With our complex brain we splice frustration, fear for the future all the emotions violent and beautiful into shapes never thought possible. A chimpanzee can never commit hara-kiri a ceremony to wipe of dishonor. Whereas a man can flagellate for God or to show his intense sorrow for a dead saint.

Worry over the future

An understanding of the evolutionary roots of human aggression could help institutions make better policy decisions, according to experts.
“Evolution didn’t just shape us to be violent, or peaceful, it shaped us to respond flexibly, adaptively, to different circumstances, and to risk violence when it made adaptive sense to do so. We need to understand what those circumstances are if we want to change things,” said Cashdan.
Though conflicts like the ones that occurred in Rwanda and the former Yugoslavia in the 1990s may seem a distant memory, the tipping point between peace and that sort of violence is a finer line than we think, said Carrier.
“My personal opinion is that Western society, as a whole, is in mass denial about the magnitude of the problem that violence represents for the future”.
In a caste riddled Hindu society breaking rules of gotra the village elders may punish man and woman with death. If we consider such acts can only occur in a primitive society think of Grimmer of Texas, America.
Rachelle Grimmer, 38, pulled a gun on the welfare office supervisor, Roberto Reyes, and her two children out of her frustration at being denied food stamps. The office’s other employees were able to safely evacuate the building, according to the San Antonio Express.
A SWAT team surrounded the building, and officers communicated with Grimmer throughout the ordeal.
But at midnight — shortly after Grimmer hung up on police — three shots were fired, causing the police to storm the building.
(abc Good Morning America-7 Dec.2011)Frustration in progressive society is over future and in a primitive society is over the past. While we speak of superstition and ridiculous beliefs of the other cultures how we feel about future rely on the brain that is less than efficient. Our emotions we may shape into new forms but cannot escape the forces that bear upon the brain.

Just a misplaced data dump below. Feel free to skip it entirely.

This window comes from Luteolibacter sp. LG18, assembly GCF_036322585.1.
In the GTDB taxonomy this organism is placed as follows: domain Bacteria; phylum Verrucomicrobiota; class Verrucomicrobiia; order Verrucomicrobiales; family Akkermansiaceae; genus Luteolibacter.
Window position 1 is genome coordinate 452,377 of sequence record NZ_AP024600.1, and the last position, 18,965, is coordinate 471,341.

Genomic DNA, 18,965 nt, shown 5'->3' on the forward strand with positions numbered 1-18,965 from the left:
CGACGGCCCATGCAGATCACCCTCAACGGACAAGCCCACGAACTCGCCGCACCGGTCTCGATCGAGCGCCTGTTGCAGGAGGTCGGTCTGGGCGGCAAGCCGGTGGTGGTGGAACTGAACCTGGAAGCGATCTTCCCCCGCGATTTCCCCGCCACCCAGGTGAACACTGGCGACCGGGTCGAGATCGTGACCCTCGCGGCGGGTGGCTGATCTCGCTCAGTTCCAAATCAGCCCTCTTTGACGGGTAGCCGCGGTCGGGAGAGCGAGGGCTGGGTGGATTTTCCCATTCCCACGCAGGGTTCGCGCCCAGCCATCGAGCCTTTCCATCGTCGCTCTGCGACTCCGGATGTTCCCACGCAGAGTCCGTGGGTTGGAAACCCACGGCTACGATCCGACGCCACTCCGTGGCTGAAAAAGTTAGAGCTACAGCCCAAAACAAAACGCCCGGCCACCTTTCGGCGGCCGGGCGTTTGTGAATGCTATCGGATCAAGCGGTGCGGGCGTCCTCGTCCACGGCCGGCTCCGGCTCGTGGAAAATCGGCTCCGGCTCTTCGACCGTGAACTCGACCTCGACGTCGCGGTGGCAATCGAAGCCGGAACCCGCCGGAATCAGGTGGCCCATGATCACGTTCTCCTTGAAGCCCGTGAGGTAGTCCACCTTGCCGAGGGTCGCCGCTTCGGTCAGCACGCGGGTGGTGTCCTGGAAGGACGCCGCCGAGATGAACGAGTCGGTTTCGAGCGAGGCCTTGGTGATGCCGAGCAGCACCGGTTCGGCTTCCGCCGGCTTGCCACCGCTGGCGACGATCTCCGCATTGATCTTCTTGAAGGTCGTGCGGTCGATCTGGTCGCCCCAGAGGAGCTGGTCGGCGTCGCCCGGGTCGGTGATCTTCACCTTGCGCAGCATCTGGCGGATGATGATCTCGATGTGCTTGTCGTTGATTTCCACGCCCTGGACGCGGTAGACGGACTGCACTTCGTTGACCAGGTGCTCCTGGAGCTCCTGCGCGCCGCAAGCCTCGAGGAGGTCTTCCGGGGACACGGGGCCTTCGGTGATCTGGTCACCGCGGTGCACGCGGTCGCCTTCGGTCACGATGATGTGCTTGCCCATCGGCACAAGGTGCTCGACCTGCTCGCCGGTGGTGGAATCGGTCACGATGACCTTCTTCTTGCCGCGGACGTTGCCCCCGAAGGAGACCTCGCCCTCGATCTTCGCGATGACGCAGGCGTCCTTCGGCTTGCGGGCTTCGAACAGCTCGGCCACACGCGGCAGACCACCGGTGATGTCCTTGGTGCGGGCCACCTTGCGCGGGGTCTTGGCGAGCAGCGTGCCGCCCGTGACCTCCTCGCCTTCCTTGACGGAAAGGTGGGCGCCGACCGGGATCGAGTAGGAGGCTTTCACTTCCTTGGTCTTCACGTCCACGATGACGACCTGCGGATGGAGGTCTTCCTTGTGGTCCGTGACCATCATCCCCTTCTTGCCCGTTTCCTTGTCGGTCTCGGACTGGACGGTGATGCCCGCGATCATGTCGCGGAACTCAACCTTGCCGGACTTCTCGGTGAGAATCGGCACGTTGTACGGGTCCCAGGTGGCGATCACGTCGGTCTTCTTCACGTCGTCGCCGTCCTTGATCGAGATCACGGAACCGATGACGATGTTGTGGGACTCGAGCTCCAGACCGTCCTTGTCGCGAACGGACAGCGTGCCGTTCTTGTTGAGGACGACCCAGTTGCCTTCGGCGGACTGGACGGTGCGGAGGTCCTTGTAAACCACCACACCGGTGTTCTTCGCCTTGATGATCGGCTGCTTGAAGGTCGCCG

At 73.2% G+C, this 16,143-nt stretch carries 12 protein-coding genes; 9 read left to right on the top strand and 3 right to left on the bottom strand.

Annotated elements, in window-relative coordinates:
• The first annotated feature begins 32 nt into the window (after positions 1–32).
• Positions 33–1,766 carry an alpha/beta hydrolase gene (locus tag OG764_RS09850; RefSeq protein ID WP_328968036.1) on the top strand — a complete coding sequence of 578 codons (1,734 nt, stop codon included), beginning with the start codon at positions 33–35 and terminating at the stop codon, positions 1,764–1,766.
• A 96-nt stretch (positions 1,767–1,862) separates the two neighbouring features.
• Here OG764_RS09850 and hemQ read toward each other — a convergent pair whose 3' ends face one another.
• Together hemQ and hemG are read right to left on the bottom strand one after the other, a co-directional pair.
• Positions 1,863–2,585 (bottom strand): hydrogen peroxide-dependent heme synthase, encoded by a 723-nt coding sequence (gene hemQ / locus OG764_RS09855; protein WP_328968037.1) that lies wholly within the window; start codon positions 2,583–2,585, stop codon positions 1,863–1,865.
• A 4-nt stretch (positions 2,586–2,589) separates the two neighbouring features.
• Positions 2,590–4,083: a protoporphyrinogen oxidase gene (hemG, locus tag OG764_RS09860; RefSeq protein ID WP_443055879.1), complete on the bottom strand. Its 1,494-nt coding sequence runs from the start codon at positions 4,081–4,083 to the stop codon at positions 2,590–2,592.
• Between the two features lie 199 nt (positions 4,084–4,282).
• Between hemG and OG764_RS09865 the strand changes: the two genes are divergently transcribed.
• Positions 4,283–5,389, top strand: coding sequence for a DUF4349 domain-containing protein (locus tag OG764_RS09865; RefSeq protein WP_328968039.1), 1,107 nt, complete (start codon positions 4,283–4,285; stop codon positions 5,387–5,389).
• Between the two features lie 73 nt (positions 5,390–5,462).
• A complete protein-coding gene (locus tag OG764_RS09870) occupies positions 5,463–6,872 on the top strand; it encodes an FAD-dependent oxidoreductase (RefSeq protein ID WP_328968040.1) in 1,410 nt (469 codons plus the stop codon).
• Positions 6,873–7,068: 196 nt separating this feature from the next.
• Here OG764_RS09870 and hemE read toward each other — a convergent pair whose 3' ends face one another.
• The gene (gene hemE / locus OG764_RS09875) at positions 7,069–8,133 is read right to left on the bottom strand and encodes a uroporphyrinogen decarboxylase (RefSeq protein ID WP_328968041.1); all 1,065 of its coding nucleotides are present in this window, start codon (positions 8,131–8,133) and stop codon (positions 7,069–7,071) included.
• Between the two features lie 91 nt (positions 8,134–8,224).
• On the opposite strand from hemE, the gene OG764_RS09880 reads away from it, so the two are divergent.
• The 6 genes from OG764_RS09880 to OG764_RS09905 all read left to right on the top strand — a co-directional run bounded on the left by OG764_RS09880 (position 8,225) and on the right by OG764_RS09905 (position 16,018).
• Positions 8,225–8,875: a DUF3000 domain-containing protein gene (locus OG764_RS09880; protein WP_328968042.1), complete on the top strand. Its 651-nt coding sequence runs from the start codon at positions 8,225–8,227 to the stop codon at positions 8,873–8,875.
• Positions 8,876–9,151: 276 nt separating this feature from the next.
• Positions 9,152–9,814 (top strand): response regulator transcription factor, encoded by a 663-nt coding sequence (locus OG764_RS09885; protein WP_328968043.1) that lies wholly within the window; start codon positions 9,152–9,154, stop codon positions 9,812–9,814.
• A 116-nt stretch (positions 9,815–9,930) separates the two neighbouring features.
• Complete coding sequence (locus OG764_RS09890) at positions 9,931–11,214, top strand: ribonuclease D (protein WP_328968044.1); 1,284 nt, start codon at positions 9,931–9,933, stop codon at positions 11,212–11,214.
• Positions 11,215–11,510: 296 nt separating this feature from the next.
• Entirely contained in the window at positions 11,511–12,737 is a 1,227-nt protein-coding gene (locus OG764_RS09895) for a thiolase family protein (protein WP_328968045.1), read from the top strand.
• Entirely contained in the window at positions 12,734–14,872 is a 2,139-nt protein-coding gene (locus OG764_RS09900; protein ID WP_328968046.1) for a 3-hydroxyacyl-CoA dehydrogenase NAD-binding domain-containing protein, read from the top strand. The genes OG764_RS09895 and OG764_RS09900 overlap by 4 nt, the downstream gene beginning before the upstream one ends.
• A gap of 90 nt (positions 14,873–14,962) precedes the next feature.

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This custom of circumcision was practiced among so many widely separated race. Its object has been to diminish the sensitivity of the glans, no longer lubricated with prostatic lymph; thus the part is hardened against injury and disease. The practice goes far back in time and it has been noted in a mummy of xvith century BC. The Jews borrowed it from the Egyptian priesthood and made it in a manner of sacrament. Thus uncircumcised would mean heretic or barbaric. It became a seal of reconciliation between the Creator and His Chosen People. A separation was imposed upon the children of God by religion where the custom dictated from reasons of hygiene and prolongation of coitus. The cosmopolitan Romans had no use for this custom. The Jews use it figuratively as the ‘circumcision of fruits(Lev.xix.23),and of the heart (Deut.x.16). Patriarch Abraham did it when he was 99 also for his household (Exod. iv.25). The custom was suspended during the Desert wanderings and was renewed by Joshua(v.3-7),who cut off 2tons’ weight of prepuces. Compare it with the scalping of the American Indians or of the Scythians of old. King Saul promised the hand of his daughter to David for a dowry of 100. Among the early Christians we see the rite falling into disuse. Although the Founder of Christianity was circumcised St. Paul aiming for a cosmopolitan faith discouraged the practice. St. Augustine was of the position that it took away the original sin despite the other Fathers like Justus,Tertullian ,Ambrose et al stuck with Pauline stand. This practice continued in Ethiopia and for the descendents of Sheba it is a mark of Nobility. The Ethiopians follow the Jewish custom in performing the rite within 8 days after the birth and baptize boys after forty and girls after eight days. A circumcised man became a Jew after he was bled before three witnesses. This is called the ‘blood of alliance.’Similar practise was followed by Armenians and other Christians who were compelled to become Moslem in the bygone days and wished to return to Christianity.( from footnote supplied by Richard Burton in his 1001 Night.)